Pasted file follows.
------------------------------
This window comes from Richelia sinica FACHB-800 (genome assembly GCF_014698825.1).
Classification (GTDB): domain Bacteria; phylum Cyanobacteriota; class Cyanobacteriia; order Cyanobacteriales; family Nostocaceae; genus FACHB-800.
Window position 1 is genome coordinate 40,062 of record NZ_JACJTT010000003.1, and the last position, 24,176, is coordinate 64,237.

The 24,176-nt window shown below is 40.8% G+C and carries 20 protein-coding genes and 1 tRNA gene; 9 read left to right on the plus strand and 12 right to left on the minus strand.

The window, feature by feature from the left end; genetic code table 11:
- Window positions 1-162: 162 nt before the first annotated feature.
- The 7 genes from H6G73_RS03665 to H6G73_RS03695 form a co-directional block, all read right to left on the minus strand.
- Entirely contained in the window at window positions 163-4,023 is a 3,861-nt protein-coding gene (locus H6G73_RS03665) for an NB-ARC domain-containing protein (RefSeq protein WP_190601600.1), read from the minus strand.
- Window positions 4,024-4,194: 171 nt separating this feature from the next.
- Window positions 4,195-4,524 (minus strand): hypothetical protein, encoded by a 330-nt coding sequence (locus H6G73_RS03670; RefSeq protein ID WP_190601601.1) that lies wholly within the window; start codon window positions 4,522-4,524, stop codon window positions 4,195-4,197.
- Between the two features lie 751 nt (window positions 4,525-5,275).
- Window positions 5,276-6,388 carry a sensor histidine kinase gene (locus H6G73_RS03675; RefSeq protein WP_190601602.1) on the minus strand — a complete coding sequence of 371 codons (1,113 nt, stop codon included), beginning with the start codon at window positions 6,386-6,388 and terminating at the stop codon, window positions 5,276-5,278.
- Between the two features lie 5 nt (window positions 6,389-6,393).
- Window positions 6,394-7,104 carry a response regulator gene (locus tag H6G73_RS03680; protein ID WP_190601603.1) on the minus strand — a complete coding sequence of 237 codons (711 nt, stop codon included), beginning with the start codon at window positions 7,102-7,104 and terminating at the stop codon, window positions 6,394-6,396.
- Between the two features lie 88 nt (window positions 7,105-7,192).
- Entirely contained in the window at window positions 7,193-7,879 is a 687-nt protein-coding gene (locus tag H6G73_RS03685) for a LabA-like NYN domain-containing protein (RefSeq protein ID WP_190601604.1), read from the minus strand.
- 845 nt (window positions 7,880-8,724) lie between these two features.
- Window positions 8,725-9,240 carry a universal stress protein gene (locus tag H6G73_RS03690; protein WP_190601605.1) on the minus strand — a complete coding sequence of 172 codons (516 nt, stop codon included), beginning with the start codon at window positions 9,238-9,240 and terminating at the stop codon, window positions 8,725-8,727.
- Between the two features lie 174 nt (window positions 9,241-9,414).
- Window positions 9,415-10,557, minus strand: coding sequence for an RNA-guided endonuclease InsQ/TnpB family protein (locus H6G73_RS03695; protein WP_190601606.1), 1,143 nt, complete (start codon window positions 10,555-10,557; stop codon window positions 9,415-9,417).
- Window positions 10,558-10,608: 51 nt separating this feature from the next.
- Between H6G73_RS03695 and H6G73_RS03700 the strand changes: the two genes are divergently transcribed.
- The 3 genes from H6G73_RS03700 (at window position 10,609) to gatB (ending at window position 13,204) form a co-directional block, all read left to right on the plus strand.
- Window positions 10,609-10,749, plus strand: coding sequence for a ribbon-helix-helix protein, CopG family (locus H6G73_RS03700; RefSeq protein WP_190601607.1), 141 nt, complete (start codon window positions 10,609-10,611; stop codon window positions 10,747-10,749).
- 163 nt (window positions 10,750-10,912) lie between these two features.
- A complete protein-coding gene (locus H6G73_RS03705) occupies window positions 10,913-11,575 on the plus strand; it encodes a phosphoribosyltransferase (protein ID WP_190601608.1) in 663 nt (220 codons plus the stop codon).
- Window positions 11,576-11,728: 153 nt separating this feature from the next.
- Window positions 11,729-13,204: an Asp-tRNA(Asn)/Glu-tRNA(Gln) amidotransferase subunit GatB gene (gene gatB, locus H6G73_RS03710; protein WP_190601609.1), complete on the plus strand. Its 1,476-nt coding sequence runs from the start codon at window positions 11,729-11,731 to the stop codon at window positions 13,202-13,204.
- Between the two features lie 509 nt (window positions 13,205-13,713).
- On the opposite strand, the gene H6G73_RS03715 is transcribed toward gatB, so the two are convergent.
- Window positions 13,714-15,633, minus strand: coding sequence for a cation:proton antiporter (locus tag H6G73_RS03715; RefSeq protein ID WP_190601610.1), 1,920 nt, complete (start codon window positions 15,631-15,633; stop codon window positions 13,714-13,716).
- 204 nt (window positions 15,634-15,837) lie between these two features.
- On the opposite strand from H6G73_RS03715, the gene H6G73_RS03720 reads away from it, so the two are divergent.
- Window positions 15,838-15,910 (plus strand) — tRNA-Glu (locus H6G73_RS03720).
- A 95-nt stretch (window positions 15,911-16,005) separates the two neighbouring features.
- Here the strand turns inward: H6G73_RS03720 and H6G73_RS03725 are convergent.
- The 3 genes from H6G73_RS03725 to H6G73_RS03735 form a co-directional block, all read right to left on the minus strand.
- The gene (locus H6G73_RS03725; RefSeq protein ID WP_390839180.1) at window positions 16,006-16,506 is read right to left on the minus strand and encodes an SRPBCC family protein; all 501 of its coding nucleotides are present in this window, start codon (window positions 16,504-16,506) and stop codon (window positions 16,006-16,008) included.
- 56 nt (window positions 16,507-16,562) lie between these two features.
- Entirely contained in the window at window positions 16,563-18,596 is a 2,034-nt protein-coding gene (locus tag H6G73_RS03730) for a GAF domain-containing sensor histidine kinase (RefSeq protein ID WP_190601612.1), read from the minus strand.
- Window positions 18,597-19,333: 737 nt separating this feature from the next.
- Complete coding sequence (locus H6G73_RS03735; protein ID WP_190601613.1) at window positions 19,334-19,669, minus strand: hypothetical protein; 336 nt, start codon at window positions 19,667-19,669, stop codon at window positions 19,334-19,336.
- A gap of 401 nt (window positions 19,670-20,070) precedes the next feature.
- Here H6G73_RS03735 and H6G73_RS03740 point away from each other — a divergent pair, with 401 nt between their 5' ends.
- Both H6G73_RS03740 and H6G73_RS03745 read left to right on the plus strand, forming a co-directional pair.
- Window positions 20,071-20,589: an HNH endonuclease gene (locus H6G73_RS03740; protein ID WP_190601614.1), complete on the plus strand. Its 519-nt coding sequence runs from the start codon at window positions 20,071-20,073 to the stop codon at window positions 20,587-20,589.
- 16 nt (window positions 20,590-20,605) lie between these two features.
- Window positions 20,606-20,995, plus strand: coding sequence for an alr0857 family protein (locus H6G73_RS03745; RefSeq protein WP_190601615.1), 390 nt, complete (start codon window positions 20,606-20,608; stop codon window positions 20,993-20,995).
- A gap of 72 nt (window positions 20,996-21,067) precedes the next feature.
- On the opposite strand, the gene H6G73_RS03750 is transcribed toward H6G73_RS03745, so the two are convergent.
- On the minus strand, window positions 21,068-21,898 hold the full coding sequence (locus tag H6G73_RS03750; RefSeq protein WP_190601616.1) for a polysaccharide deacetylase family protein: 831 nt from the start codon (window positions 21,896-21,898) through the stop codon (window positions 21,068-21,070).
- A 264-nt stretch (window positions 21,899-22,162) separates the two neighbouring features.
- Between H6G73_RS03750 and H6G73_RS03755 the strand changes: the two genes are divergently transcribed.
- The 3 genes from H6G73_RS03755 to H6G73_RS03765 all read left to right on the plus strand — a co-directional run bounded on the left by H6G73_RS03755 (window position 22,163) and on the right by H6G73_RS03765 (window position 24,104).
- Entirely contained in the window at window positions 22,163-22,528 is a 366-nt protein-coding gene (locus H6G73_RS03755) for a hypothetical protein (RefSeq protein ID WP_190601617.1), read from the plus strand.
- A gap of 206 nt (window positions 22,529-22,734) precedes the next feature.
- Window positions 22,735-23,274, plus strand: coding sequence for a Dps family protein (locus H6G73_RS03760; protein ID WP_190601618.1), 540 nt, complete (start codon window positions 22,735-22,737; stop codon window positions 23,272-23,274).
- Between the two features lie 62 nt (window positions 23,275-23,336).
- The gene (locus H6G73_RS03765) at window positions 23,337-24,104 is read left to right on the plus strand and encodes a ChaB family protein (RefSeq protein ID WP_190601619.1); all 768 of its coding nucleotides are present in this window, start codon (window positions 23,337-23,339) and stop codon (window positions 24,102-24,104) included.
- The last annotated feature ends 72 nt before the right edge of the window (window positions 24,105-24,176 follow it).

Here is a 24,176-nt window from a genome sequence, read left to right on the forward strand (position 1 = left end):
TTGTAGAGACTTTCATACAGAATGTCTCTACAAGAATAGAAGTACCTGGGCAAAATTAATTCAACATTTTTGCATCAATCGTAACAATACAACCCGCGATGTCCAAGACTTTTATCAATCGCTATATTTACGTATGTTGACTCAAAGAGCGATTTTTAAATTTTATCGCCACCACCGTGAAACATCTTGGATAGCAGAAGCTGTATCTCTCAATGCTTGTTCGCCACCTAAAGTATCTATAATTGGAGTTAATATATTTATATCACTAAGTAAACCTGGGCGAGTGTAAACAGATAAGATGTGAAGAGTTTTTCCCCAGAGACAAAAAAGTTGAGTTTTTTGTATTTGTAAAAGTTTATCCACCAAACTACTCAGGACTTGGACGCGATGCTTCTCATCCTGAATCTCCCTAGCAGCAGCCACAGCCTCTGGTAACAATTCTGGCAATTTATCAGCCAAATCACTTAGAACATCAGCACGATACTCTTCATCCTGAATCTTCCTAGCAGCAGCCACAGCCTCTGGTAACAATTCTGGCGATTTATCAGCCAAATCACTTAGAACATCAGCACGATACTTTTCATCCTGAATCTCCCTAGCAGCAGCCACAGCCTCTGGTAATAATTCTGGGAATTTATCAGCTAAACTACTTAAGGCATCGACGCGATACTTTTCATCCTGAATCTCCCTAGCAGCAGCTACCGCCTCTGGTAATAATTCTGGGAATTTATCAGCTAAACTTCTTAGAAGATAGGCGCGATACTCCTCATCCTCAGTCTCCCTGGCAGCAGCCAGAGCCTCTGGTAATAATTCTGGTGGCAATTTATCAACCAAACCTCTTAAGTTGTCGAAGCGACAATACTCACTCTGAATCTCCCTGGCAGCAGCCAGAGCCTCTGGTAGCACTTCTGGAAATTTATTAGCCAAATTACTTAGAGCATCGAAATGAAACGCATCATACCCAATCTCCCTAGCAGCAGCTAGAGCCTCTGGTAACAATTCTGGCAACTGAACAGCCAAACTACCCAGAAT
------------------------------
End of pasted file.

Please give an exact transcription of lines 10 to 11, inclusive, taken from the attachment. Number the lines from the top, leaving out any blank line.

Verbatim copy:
- Window positions 4,195-4,524 (minus strand): hypothetical protein, encoded by a 330-nt coding sequence (locus H6G73_RS03670; RefSeq protein ID WP_190601601.1) that lies wholly within the window; start codon window positions 4,522-4,524, stop codon window positions 4,195-4,197.
- Between the two features lie 751 nt (window positions 4,525-5,275).